I’ve really taken a while to get to this, but what is it that cable cutting weirdos might want to see out of Bell/Rogers/Shaw et al? If it were me running these divisions, I would certainly be spending most of my time and money to improving infrastructure and offering more services over existing platforms to get more dollars out of existing customers. And overall, these offerings are pretty neat. Compare cable today to what it was 10 years ago. You have a ton of movies available on PPV, can catch up on missed tv series with Rogers on Demand and have hundreds of channels compared with what used to be dozens. These are great services, and Rogers is reaping the benefits of this particular bit of innovation and risk taking.

But if it were me, I’d be asking “What’s Next? What might threaten this great franchise in which we’ve invested billions of dollars and built a massive business around?” I’m sure discussions like this are happening at the highest levels, but I can see how it would be tempting to sort of do nothing but maintain and try to protect the current business. Here’s some suggestions:

Resell better but seemingly competitive services
Look, Netflix is a great service. Consumers want it. And Netflix is coming. They’re everywhere. They’re on Bluray players, computers, game consoles. And you’re not. And you never will be. Instead of making it harder for consumers to get, make it easier. My sense is (and this is totally gut), Netflix is not an entirely competitive platform. It’s complementary. Let’s face it: if you’ve got enough disposable income to consider Netflix, you’re probably a cable customer anyway. You need cable to get stuff you can’t get on Netflix, like live sports, news and cable channels that just aren’t going to make it there (ethnic programming for example). Bundle Netflix with cable and an unlimited Internet package. I think existing bundle customers would snap it up, and you’d get a pile of people upgrading to higher tiers of Internet access as a result.

Build Hulu Canada
No offense to the hard working people in your web divisions, but your Internet offerings suck. Some are better than others, but overall, they’re terrible and frustrating. Rogers is ahead of the pack here, with CityTV.com, and an iPad app for viewing shows, but overall, the offerings are bad. I have no idea what your internal numbers tell you about how many people are actually watching shows via your web sites. But I’ll take a guess: They’re terrible. A good chunk of that is attributable to the fact that the web sites stink, and it seems obvious that there’s no genuine interest in making a genuine effort to make this channel work. The people in your web divisions have been given an impossible task. It’s almost as if you told them: “Make it look good, but not so good that people actually start using it.” I can’t tell you how infuriating it is to be blocked from watching US based web sites like NBC.com or Hulu, but be able to see what I COULD watch in the US in comparison to what I can watch here. This has nothing to do with geographic rights. Compare what NBC does with Saturday Night Live content to what Global does with it. You guys aren’t trying hard enough.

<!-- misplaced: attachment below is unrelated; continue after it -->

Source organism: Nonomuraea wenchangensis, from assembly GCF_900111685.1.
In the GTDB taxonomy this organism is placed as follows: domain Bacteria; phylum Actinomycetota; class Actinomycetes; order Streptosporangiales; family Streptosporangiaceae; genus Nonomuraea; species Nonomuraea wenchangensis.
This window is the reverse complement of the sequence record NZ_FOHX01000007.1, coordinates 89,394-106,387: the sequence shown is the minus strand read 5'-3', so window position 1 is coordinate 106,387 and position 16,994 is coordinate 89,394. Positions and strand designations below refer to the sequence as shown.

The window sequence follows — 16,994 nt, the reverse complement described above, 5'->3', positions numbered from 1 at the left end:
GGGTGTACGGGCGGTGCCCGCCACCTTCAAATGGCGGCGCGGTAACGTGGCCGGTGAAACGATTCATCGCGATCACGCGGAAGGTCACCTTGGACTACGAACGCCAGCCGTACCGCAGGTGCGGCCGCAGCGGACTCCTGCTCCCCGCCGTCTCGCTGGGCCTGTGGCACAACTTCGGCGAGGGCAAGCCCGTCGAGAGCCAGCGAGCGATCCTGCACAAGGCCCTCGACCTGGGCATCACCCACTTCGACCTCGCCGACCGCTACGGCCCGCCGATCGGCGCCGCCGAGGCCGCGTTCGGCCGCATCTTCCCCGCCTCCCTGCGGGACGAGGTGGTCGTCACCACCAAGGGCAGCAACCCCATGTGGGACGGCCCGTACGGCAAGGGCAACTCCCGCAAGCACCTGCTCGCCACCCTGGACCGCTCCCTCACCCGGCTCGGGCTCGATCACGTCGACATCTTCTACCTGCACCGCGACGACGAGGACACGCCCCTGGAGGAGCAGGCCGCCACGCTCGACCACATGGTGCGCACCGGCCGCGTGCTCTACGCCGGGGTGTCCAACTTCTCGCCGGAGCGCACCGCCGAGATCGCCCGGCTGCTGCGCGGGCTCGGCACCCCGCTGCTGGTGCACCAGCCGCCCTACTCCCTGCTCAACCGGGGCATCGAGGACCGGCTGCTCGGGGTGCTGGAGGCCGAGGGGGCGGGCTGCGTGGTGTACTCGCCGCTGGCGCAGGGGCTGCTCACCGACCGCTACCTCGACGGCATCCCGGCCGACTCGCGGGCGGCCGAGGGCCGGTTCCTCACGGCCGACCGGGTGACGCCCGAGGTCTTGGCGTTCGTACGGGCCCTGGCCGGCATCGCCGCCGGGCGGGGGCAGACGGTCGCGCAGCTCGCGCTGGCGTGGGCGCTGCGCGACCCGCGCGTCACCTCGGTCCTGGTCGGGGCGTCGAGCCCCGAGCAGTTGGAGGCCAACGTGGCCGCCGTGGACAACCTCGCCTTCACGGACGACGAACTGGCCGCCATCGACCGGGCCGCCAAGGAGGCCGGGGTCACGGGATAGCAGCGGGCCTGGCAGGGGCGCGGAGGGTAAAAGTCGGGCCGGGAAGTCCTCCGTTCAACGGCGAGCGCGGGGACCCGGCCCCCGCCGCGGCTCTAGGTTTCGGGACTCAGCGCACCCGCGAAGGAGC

There’s simply not that many rights holders in Canada. And the biggest ones are also the ones that own the cable and satellite companies. Bell Media, Rogers Media and Shaw Media are the largest bidders for US based shows. They could probably hammer out a deal over lunch, license Hulu’s technology for a stake in a spinoff company and be up and running in weeks. Get it done, and bundle premium subscriptions along with your television service.

Offer better boxes

XBMC Screenshot

XBMC Screenshot

Anytime I show my XBMC and SageTV living room rig to friends, I get a lot of jaw drops. I understand that most consumers are not going to put in the time to mess around with programs like these, but the boxes that you rent and sell to deliver and record TV are pathetic. They deliver a user experience from 2003. Do better. XBMC has successfully built Systems on a Chip. Boxee did it with their Boxee Box they developed with D-Link. I realize there’s security built into the boxes that you provide that is mandated by the content creators you license from, but get creative. Invest some dollars into solving those issues with a box that’s a pleasure to use. Make watching TV fun.

I’d say any two of these services would be enough to bring me back to cable. And there’s probably other great ideas that could do the same. But I can see how it’s easy to ignore me. You’re providing a great service that most people can’t do without, and are extremely profitable. Things change quickly in this business though…